Stock or Bouillon

It should come as no surprise to you that I consider good stock to be the single most important ingredient to have on hand in the kitchen; regardless of what the recipe says, a stock cube crumbled in water is no substitute and often adds unwanted saltiness. We are lucky to be able to buy commercially prepared stock these days and this is quite good. Always have chicken, beef and vegetable stock on hand, whether it be commercially or home made, and when a recipe tells you to add water, think about whether substituting stock would be an improvement. When Nanya boiled peas, beans or carrots, (never vegetables of the cabbage family, such as broccoli, brussels sprouts or cauliflower,) the water was always kept to be added to gravies or soups.

 Campbell’s make a chicken consommé and a beef consommé, sold as canned soups, and these are excellent, as in both the stock has been reduced to a jelly and then clarified. They also make chicken, beef, fish and vegetable stocks, which are very acceptable.

 Stocks add depth to dishes. They transform soups, sauces, gravies, casseroles and a host of other dishes from ‘thin’ and uninteresting, to tasty and satisfying. The three basic stocks are chicken and beef, often called ‘bouillon’, and fish, which is often referred  to as ‘fumet’. You will notice that a fish fumet is made using white wine, although if the fumet is destined to be fish soup, the wine can be added later when the soup is being made.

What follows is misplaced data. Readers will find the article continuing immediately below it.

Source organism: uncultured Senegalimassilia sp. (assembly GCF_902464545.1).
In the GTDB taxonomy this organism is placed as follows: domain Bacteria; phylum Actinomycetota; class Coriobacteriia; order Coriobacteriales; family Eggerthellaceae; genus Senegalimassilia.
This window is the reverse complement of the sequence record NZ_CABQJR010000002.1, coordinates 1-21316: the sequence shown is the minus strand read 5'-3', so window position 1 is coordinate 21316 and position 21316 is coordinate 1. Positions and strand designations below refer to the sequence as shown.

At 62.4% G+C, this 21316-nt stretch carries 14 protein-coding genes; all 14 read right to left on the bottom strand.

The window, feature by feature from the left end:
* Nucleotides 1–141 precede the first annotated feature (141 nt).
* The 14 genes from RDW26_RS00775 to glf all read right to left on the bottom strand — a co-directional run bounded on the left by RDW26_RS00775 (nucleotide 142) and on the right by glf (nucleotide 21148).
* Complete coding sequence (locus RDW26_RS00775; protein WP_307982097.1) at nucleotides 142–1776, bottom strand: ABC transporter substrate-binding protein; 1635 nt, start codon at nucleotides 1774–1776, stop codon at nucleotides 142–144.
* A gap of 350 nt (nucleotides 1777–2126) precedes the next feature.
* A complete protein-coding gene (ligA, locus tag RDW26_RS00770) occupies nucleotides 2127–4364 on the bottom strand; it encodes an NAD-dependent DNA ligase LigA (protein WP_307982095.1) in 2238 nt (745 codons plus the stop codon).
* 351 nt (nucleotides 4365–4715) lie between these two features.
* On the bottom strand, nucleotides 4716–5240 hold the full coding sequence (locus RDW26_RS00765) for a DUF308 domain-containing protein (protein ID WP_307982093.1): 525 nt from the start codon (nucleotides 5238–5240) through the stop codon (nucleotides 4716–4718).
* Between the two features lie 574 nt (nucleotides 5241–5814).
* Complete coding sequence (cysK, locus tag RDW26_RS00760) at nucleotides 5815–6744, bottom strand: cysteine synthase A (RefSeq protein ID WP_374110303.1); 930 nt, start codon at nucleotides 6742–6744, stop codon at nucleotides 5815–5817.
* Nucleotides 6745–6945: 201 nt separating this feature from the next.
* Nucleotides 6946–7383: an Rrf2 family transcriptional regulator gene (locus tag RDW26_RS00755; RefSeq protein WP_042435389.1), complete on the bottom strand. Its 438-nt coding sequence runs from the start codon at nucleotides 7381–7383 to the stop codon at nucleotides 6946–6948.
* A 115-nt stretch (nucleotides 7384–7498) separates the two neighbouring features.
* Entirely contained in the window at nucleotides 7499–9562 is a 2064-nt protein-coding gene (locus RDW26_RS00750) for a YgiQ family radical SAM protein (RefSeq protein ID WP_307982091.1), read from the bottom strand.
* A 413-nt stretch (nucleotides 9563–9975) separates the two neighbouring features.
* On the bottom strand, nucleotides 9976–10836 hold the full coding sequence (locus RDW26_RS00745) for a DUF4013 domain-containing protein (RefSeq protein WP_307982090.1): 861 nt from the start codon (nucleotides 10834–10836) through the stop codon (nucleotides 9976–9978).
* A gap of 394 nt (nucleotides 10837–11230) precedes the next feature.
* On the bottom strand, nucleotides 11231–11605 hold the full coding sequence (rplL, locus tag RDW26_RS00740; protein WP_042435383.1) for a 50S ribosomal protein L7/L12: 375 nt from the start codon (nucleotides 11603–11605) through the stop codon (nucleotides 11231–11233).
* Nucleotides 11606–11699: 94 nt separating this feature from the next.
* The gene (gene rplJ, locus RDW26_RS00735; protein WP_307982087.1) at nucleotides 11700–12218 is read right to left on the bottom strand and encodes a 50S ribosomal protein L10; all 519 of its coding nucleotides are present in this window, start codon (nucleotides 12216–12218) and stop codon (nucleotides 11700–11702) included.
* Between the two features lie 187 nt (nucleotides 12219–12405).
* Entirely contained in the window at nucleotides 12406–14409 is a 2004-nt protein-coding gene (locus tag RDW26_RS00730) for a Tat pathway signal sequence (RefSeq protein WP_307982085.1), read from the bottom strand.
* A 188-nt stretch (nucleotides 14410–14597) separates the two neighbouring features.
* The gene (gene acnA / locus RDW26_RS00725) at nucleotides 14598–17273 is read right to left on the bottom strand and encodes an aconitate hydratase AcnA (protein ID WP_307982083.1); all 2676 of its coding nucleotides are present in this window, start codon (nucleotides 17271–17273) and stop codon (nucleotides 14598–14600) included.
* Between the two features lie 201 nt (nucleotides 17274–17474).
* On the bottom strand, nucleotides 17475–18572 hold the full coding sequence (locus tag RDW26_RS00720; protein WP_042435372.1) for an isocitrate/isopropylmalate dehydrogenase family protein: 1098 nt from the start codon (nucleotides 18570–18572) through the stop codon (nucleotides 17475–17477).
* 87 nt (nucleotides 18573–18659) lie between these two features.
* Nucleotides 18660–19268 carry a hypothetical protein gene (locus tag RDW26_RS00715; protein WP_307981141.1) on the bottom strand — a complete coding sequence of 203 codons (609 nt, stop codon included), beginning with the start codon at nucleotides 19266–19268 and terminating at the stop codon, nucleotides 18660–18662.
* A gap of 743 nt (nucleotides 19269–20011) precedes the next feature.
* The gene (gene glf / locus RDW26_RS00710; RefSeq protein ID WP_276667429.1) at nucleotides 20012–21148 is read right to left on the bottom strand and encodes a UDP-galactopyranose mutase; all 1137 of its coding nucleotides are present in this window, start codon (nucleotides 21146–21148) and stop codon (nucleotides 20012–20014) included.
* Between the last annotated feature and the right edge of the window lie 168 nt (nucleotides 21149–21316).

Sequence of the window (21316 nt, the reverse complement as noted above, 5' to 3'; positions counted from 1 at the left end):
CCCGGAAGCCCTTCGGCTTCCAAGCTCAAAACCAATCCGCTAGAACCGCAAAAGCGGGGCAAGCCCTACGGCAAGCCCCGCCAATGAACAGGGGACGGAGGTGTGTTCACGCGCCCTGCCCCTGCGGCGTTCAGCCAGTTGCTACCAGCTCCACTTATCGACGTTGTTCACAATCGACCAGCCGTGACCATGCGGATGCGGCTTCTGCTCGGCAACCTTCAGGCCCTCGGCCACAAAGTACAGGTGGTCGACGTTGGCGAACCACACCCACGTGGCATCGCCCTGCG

The technique for making beef stock is different from that of ‘white’ chicken stock.  It is the same, however, for roasted chicken stock. With beef stock, the beef, bones, chicken carcasses and some of the vegetables are usually roasted with a little oil or fat in a baking dish for an hour or so before being added to the stock pot. This procedure helps to colour the stock, and if it is not done at this early stage, no amount of simmering later will achieve the same result. Veal bones are often used, either with beef bones or on their own. Mushroom skins or stems and brown onion skins add colour. If making an ox-tail consommé, the beef bones should obviously be ox-tail. You will notice that demi-glace is really nothing more than a very sumptuous beef bouillon simmered very slowly for a very long time until it has reduced to sauce consistency.

 Chicken stock is very easy to make, especially now that boned chicken breasts and thighs are more popular than whole chickens and most specialty chicken shops are trying desperately to get rid of the carcasses. Unfortunately some of them are mincing all their carcasses for pet mince; while this is great for the pets, it could become a disaster for cooks. Whole chickens can be used, but this is obviously expensive and quite unnecessary. If using a whole chicken, always supplement it with extra carcasses.

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